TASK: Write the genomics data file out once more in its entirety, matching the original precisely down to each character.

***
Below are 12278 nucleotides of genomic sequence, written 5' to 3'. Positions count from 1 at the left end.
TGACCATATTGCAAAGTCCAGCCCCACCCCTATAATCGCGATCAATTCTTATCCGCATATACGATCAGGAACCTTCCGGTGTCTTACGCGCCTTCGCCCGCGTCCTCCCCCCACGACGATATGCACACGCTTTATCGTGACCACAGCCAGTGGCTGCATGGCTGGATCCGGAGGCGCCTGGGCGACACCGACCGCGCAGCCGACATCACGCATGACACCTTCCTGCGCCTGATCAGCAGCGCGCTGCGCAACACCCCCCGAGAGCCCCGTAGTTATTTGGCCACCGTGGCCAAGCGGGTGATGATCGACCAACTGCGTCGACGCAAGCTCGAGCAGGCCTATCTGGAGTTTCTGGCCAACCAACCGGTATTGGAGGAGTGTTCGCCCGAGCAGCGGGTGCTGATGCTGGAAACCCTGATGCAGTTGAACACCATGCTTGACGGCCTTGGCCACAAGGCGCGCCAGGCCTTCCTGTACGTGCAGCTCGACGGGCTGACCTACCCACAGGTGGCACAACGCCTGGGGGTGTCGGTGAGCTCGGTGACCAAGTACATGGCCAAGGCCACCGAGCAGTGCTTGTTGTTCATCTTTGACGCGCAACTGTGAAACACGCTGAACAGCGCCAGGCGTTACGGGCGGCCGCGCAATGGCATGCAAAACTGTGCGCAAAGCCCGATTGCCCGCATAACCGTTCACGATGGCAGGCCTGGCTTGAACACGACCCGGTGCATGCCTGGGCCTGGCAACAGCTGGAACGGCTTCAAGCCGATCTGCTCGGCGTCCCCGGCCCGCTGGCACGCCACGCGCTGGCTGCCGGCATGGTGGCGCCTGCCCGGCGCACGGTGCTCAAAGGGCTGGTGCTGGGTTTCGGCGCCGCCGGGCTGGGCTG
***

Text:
Below are 12278 nucleotides of genomic sequence, written 5' to 3'. Positions count from 1 at the left end.
TGACCATATTGCAAAGTCCAGCCCCACCCCTATAATCGCGATCAATTCTTATCCGCATATACGATCAGGAACCTTCCGGTGTCTTACGCGCCTTCGCCCGCGTCCTCCCCCCACGACGATATGCACACGCTTTATCGTGACCACAGCCAGTGGCTGCATGGCTGGATCCGGAGGCGCCTGGGCGACACCGACCGCGCAGCCGACATCACGCATGACACCTTCCTGCGCCTGATCAGCAGCGCGCTGCGCAACACCCCCCGAGAGCCCCGTAGTTATTTGGCCACCGTGGCCAAGCGGGTGATGATCGACCAACTGCGTCGACGCAAGCTCGAGCAGGCCTATCTGGAGTTTCTGGCCAACCAACCGGTATTGGAGGAGTGTTCGCCCGAGCAGCGGGTGCTGATGCTGGAAACCCTGATGCAGTTGAACACCATGCTTGACGGCCTTGGCCACAAGGCGCGCCAGGCCTTCCTGTACGTGCAGCTCGACGGGCTGACCTACCCACAGGTGGCACAACGCCTGGGGGTGTCGGTGAGCTCGGTGACCAAGTACATGGCCAAGGCCACCGAGCAGTGCTTGTTGTTCATCTTTGACGCGCAACTGTGAAACACGCTGAACAGCGCCAGGCGTTACGGGCGGCCGCGCAATGGCATGCAAAACTGTGCGCAAAGCCCGATTGCCCGCATAACCGTTCACGATGGCAGGCCTGGCTTGAACACGACCCGGTGCATGCCTGGGCCTGGCAACAGCTGGAACGGCTTCAAGCCGATCTGCTCGGCGTCCCCGGCCCGCTGGCACGCCACGCGCTGGCTGCCGGCATGGTGGCGCCTGCCCGGCGCACGGTGCTCAAAGGGCTGGTGCTGGGTTTCGGCGCCGCCGGGCTGGGCTG